Patient files obtained from Boulder and Warm Springs reveal that the average age of Montanans sterilized at the two institutions was 17, and the youngest documented sterilization was performed on a 10-year-old girl. Many who underwent sterilization were members of the same family, usually siblings, and more than two-thirds were girls or women. According to Boulder institution records, at least seven surgical castrations of developmentally disabled men were approved by the Board of Eugenics and performed by physicians at Boulder in the late 1940s and early 1950s. In one case, a teenager was committed and castrated for stealing women’s underclothes in his community. The rest of the boys and men received castrations after commitment at Boulder. Records show that the reasons for removing their testicles included alleged homosexuality or sexual assaults while at the institution.
EUGENIC MARKERS IN MONTANA
I’ve been researching and writing about Montana’s history of eugenics since reading the unpublished memoirs of my late grandfather, Dr. Philip Pallister, who was a physician at the Boulder institution from the late 1940s into the 1980s and a geneticist who worked with Shodair Children’s Hospital in Helena. In one section of his memoir, Pallister acknowledged having performed eugenic sterilization operations under the 1923 law. I later learned that he received permission from the Board of Eugenics to perform castrations of men at Boulder he claimed were “sodomists” or sexual deviants. After Shodair honored his legacy as a geneticist in 2018 by naming a laboratory after him, I developed a deeper interest in the eugenic views and actions of Montanans in positions of power and prestige.
The Pallister Medical Genetics Laboratory at Shodair is one of a number of sites in the state that honor Montanans associated with eugenic attitudes and policies. The campus administrative building at Montana State University-Billings, McMullen Hall, a nationally registered historic site, is named for Lynn Banks McMullen, the first president of the school (then called Eastern Montana Normal School). McMullen argued during his tenure that Adolf Hitler’s sterilization program in Germany “will do more for the uplift of [German] society in the next 50 years, through sterilization, than we have done in 85 years through public education.”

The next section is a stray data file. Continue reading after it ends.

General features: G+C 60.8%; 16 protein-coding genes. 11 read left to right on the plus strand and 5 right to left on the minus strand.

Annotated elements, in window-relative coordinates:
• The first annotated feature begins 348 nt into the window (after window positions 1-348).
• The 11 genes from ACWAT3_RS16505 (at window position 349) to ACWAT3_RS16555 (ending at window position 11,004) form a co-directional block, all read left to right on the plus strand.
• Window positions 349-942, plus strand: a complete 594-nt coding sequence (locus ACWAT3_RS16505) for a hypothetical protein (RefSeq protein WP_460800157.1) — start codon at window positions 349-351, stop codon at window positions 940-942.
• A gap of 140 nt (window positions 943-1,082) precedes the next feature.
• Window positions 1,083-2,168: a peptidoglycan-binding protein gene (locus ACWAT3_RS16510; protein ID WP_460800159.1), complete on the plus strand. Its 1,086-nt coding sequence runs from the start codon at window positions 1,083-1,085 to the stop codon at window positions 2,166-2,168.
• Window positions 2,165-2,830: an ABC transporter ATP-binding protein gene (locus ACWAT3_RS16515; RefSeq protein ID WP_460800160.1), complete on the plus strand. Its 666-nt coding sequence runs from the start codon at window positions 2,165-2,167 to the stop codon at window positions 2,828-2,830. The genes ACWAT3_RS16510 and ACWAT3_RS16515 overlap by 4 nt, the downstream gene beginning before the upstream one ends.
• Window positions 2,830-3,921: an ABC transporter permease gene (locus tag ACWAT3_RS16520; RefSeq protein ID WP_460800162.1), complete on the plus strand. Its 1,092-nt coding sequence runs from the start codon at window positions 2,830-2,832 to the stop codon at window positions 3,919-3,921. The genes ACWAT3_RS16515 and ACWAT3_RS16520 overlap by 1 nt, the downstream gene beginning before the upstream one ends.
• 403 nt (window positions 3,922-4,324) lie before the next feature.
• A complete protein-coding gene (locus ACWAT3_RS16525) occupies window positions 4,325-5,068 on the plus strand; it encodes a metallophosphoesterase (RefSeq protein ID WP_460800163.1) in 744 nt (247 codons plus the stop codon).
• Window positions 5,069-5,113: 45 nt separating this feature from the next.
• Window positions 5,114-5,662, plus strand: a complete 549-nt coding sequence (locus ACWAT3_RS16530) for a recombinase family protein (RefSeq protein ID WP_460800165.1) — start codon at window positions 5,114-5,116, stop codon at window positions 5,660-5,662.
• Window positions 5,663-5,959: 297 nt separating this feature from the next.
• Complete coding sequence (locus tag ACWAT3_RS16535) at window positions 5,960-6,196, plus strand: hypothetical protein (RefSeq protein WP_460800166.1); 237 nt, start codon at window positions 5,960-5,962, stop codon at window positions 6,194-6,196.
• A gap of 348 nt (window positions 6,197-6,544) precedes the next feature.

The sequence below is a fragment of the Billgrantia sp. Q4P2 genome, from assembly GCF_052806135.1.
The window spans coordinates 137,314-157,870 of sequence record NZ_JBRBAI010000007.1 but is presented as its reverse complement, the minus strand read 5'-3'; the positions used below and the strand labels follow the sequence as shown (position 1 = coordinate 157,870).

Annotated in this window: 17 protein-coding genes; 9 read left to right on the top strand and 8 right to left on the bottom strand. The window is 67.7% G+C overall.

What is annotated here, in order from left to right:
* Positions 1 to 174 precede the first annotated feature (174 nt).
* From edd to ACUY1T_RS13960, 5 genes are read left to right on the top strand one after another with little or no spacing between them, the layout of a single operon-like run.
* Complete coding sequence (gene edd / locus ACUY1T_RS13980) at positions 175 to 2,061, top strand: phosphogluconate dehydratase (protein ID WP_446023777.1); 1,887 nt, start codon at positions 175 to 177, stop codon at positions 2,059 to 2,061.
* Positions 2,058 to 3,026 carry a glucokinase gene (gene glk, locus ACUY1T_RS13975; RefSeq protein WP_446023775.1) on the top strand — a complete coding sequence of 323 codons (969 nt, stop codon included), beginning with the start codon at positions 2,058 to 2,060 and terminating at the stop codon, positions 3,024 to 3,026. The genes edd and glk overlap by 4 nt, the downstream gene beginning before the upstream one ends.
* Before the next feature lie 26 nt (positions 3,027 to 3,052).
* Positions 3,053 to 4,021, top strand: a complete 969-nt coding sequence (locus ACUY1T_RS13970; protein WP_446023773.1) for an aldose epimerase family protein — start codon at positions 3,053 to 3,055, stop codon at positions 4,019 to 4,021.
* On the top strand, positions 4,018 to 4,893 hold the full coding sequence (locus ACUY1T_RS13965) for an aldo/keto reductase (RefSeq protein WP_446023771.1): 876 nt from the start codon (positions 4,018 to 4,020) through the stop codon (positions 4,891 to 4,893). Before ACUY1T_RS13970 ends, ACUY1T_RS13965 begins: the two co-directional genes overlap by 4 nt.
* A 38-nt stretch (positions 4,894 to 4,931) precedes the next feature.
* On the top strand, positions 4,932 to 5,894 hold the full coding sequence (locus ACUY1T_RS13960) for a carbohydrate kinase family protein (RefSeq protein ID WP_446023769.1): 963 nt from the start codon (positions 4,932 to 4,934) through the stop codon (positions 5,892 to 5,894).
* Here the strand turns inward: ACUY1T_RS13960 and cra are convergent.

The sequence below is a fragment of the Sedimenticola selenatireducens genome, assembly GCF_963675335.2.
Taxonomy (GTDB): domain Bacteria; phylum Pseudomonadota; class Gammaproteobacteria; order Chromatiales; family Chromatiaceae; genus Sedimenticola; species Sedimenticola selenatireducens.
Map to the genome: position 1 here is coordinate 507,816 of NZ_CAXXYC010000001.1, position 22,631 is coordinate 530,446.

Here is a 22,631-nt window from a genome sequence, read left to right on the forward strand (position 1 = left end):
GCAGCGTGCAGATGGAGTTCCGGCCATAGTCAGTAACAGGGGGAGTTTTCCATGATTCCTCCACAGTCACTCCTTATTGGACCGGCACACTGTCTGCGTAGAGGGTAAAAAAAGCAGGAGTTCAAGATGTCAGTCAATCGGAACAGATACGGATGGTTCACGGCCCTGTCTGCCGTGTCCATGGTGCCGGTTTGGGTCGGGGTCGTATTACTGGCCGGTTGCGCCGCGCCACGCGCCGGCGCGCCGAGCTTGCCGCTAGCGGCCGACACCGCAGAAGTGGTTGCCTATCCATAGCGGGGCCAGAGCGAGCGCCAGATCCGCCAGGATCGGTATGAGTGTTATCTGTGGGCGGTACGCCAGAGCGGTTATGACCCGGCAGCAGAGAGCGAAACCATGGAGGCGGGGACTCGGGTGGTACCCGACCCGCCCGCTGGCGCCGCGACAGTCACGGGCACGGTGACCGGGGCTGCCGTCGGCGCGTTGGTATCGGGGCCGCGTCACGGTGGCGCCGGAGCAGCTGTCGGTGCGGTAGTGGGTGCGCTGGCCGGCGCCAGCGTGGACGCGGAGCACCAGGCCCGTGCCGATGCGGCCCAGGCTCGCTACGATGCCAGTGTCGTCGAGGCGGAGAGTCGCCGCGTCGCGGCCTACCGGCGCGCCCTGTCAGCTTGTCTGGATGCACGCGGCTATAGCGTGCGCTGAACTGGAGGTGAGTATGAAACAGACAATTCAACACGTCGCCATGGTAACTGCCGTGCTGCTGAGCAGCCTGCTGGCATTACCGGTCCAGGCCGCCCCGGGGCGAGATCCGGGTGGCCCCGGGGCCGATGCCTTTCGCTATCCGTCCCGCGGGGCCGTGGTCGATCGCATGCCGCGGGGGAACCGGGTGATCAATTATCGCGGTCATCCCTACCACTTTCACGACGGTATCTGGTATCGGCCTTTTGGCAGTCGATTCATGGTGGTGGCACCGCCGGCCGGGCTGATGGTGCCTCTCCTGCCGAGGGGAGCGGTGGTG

On the University of Montana campus in Missoula, Elrod Hall and McGill Hall are named for Dr. Morton Elrod and Dr. Caroline McGill. Elrod was a professor and naturalist responsible for creating a eugenics course at the university. His papers, located in the university’s library, are filled with his eugenic views, as well as the racist, anti-immigrant, and misogynistic sentiments he passed on to his students. McGill was one of the first female physicians in the state and a member of the state’s first Board of Eugenics (the law required one female board member), and her signature appears on several permits issued by the board.
Montana State University in Bozeman is home to the Atkinson Quadrangle Residence Halls, named for Dr. Alfred Atkinson, a professor who later served as the university’s president from 1919 to 1937. In 1912, while a professor at what was then Montana State College, Atkinson delivered a speech titled “Eugenics” at the Second International Congress of Farm Women in British Columbia. He argued that “the limitation of marriage to the physically and mentally fit goes hand in hand with the preservation of a nation” and that “those unfit should be controlled by the state.” After his tenure in Bozeman, Atkinson served as president of the University of Arizona from 1937 to 1947.
One of the main campus buildings at St. Peter’s Health in Helena, the Maria Dean Medical Center, is named for Dr. Maria Dean, a noted suffragist and the first female physician in Helena. Dean was also an outspoken eugenicist. In two articles published by the Vineland Training School in New Jersey, a hotbed of eugenics research in the early 1900s, Dean described “feebleminded” persons as “social wreckage” who required segregation for life in order to “deplete all the various forms of social pestilence.”
On the state Capitol complex campus in Helena, the Cogswell Building, a nationally registered historic site that houses various state entities including Children’s Special Health Services and the Family and Community Health Bureau, is named for Dr. William F. Cogswell, a physician and epidemiologist who headed the state Board of Eugenics from its inception into the 1940s.
While many of these sites display signs or provide online information about their namesakes, none mentions eugenics.
MEMORY AND RECKONING
Multiple states have a eugenic past embedded in their institutions, though some states have addressed it more than others. In 2002, Virginia Gov. Mark Warner formally apologized for his state’s historical sterilization program. The same year, Oregon Gov. John Kitshaber publicly denounced Oregon’s sterilization program and simultaneously declared Dec. 10 “Human Rights Day” in the state. California, North Carolina and Virginia have offered apologies and reparations to survivors of their state-sponsored forced sterilization programs. In various states, public buildings, schools, parks and other sites named for eugenicists have been renamed.